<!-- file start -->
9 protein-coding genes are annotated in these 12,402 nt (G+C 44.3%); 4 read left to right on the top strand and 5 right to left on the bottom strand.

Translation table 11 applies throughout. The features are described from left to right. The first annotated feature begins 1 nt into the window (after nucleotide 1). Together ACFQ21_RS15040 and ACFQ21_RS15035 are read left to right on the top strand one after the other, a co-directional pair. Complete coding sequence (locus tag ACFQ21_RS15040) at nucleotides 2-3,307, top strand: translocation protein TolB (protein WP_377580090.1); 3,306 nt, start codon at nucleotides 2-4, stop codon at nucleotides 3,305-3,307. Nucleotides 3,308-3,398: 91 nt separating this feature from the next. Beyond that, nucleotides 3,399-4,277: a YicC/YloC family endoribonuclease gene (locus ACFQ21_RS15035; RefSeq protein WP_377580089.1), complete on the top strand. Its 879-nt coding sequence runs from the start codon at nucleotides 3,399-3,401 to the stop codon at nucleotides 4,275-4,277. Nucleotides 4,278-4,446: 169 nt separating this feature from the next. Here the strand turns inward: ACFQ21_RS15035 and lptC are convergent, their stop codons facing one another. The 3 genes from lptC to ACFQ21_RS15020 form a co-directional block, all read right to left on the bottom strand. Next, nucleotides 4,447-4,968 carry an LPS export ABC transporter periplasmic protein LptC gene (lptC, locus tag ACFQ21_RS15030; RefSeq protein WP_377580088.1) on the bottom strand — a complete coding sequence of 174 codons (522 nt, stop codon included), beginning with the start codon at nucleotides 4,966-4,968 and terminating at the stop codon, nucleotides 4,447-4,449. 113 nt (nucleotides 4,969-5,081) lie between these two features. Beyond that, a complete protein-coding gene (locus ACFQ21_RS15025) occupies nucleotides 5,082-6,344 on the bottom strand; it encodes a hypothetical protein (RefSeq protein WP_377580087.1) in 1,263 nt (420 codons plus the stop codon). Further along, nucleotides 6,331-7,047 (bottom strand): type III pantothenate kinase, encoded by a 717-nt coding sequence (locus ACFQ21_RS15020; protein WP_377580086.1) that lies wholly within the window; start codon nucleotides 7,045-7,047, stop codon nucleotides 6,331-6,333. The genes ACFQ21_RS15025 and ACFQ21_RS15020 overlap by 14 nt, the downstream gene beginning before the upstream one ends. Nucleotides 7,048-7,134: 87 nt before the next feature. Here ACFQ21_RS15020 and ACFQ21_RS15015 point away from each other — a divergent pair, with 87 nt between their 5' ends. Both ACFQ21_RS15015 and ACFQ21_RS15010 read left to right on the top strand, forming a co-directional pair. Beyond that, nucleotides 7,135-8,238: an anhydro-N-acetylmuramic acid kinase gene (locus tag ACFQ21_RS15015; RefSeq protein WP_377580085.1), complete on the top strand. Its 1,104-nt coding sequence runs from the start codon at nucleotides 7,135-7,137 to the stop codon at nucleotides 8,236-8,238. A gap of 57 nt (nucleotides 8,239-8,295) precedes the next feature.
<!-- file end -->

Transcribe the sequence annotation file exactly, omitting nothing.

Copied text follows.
9 protein-coding genes are annotated in these 12,402 nt (G+C 44.3%); 4 read left to right on the top strand and 5 right to left on the bottom strand.

Translation table 11 applies throughout. The features are described from left to right. The first annotated feature begins 1 nt into the window (after nucleotide 1). Together ACFQ21_RS15040 and ACFQ21_RS15035 are read left to right on the top strand one after the other, a co-directional pair. Complete coding sequence (locus tag ACFQ21_RS15040) at nucleotides 2-3,307, top strand: translocation protein TolB (protein WP_377580090.1); 3,306 nt, start codon at nucleotides 2-4, stop codon at nucleotides 3,305-3,307. Nucleotides 3,308-3,398: 91 nt separating this feature from the next. Beyond that, nucleotides 3,399-4,277: a YicC/YloC family endoribonuclease gene (locus ACFQ21_RS15035; RefSeq protein WP_377580089.1), complete on the top strand. Its 879-nt coding sequence runs from the start codon at nucleotides 3,399-3,401 to the stop codon at nucleotides 4,275-4,277. Nucleotides 4,278-4,446: 169 nt separating this feature from the next. Here the strand turns inward: ACFQ21_RS15035 and lptC are convergent, their stop codons facing one another. The 3 genes from lptC to ACFQ21_RS15020 form a co-directional block, all read right to left on the bottom strand. Next, nucleotides 4,447-4,968 carry an LPS export ABC transporter periplasmic protein LptC gene (lptC, locus tag ACFQ21_RS15030; RefSeq protein WP_377580088.1) on the bottom strand — a complete coding sequence of 174 codons (522 nt, stop codon included), beginning with the start codon at nucleotides 4,966-4,968 and terminating at the stop codon, nucleotides 4,447-4,449. 113 nt (nucleotides 4,969-5,081) lie between these two features. Beyond that, a complete protein-coding gene (locus ACFQ21_RS15025) occupies nucleotides 5,082-6,344 on the bottom strand; it encodes a hypothetical protein (RefSeq protein WP_377580087.1) in 1,263 nt (420 codons plus the stop codon). Further along, nucleotides 6,331-7,047 (bottom strand): type III pantothenate kinase, encoded by a 717-nt coding sequence (locus ACFQ21_RS15020; protein WP_377580086.1) that lies wholly within the window; start codon nucleotides 7,045-7,047, stop codon nucleotides 6,331-6,333. The genes ACFQ21_RS15025 and ACFQ21_RS15020 overlap by 14 nt, the downstream gene beginning before the upstream one ends. Nucleotides 7,048-7,134: 87 nt before the next feature. Here ACFQ21_RS15020 and ACFQ21_RS15015 point away from each other — a divergent pair, with 87 nt between their 5' ends. Both ACFQ21_RS15015 and ACFQ21_RS15010 read left to right on the top strand, forming a co-directional pair. Beyond that, nucleotides 7,135-8,238: an anhydro-N-acetylmuramic acid kinase gene (locus tag ACFQ21_RS15015; RefSeq protein WP_377580085.1), complete on the top strand. Its 1,104-nt coding sequence runs from the start codon at nucleotides 7,135-7,137 to the stop codon at nucleotides 8,236-8,238. A gap of 57 nt (nucleotides 8,239-8,295) precedes the next feature.